Slowly but surely, the Academy Museum of Motion Pictures is heading toward its unveiling December 14. Of course that was supposed to happen earlier this year, or last year; who’s counting anymore?
There have been many setbacks, from design changes — two theaters instead of three — and the restoration and adaptation of the May Company landmark building, as well as complications in erecting architect Renzo Piano’s glass sphere.
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And while the Academy kept citing its “original” budget of $388 million (a number that it recently used to suggest that fundraising achieved 95% of the goal), the actual figure was closer to $482 million. The Academy is still $100 million short.
According to new museum director Bill Kramer, there is a road to fiscal wholeness. Kramer came back to the museum in October 2019 as a white knight after indecisive director Kerry Brougher finally left the scene. Kramer has to finalize and install exhibits, and open the museum on time — and finally, the cacophony of powers-that-be in this labyrinthine process are just letting him get on with it.
However, there’s yet another setback: the global pandemic. Construction work on site has halted, and the museum staff directs ongoing activity from home. “At present, and out of an abundance of caution, the staff of the Academy Museum is working remotely,” Kramer wrote in an email. “We continue our work towards the December opening and do not foresee a change in the opening schedule.” Luckily, this time Kramer had already built contingencies and testing into the schedule.
Kramer put in five years on the museum from 2011-2016, raising the first round of funding ($250 million) and navigating city and county approvals and regulatory hurdles to get construction under way. When he left in the beginning of 2016, having made an abortive run for the directorship, museum designs were complete and Braugher had been director for one year, working with architect Piano on the final design touches. The museum was just going into construction.
The Academy and the museum staff welcomed Kramer with open arms when he returned last fall. They needed him. “It’s exciting to come back to something I worked very hard on, as renderings, drawings and ideas,” said Kramer in a phone interview, “and see the physical spaces realized. It is so beautiful and functional — mind-blowingly exciting.”
As he assessed what needed to be done, Kramer delayed the opening yet again. (The new date, December 14, 2020, was announced at the February 9 Oscars.) He wanted to work with designers to overhaul the permanent exhibition spaces on the second and third floors of the Saban building (which is devoted to the stories of cinema) in order to make them more modular and easy to update.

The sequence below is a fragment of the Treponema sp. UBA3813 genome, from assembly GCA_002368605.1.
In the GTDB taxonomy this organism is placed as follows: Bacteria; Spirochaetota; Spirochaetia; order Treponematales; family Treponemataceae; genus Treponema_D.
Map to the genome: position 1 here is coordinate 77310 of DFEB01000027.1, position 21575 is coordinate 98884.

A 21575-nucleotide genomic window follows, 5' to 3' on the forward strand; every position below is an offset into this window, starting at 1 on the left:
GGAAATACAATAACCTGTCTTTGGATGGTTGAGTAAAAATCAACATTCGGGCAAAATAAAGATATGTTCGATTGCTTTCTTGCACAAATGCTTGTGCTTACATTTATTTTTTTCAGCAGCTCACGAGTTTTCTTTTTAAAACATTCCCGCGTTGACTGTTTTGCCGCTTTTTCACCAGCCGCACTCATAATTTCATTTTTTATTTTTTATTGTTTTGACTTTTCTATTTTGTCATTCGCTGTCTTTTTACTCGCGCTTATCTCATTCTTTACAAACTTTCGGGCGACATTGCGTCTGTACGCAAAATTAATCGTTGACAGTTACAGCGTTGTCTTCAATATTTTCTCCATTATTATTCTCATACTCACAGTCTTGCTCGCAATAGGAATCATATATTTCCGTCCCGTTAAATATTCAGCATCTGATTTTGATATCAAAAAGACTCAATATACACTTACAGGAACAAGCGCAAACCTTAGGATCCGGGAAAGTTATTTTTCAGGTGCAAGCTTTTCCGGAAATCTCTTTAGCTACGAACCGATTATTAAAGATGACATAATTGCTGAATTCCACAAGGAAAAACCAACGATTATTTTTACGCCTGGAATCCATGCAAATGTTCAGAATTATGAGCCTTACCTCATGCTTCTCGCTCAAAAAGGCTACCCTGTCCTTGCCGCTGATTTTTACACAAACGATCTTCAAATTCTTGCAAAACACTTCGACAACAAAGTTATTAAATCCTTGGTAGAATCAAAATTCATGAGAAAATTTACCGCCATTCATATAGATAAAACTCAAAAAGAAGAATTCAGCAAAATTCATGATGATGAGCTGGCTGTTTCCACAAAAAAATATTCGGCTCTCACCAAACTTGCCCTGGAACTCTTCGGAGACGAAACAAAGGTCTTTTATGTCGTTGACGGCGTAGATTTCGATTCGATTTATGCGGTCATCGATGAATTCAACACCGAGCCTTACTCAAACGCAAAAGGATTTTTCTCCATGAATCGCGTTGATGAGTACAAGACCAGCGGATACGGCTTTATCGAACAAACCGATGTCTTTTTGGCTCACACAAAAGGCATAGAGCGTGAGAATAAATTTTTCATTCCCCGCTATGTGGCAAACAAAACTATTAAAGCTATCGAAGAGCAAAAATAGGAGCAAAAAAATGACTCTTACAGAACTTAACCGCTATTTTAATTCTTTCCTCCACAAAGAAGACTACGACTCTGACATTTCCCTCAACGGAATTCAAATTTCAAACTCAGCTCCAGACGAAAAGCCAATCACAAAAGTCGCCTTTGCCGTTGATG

“My desire was to create artist and film-centric spaces to tell the many stories of the movies and the artists,” he said, “designed in a way that was nimble and dynamic and would allow us to change the components of the spaces over time. A fixed permanent exhibition can be dangerous with a serious art form like this, with so many complicated stories to tell. We created a framework to allow us to tell those stories.”
When Kramer left LA in 2016, he worked with progressive arts organizations Rhode Island School of Design and the Brooklyn Academy of Music. This gave him a sophisticated understanding of how to “create dynamic spaces that are rigorous and combined with dynamic design,” he said, “and able to tell stories that people want to engage with in a variety of ways, and open a lot of paths for discussion.”
Academy founders envisioned a Hollywood museum 90 years ago. “The Academy and the city have been talking about this since the late 1920s,” he said. “The need and desire for that hasn’t gone away. We build content with review and advice in all areas of the museum. We’re not doing it in a vacuum, but with Academy members and artists.”
Of course Kramer welcomes financial support from Hollywood movie artists and Academy members who are eager to contribute to the museum effort, but he also has to manage donations and loans of objects from the likes of everyone from Steven Spielberg to Leonardo DiCaprio, who led the effort to obtain one of four existing pairs of ruby slippers from “The Wizard of Oz,” and is happy to loan posters from his vast collection. The Museum asked Brooklyn filmmaker Spike Lee to curate one upcoming exhibit; other filmmakers will also participate in future installations.
Kramer and his team also created a firm timeline of deadlines to build the exhibits and make the museum ready to receive paying visitors. He said that December 14 opening has plenty of tests and buffer zones built in to handle any tweaking.
The Inclusion Dilemma
The new director’s biggest challenge is creating a cohesive whole from all the disparate voices and forces who want their say in telling Hollywood’s history. This includes protracted debates about how to handle the lack of inclusion in the Hollywood narrative.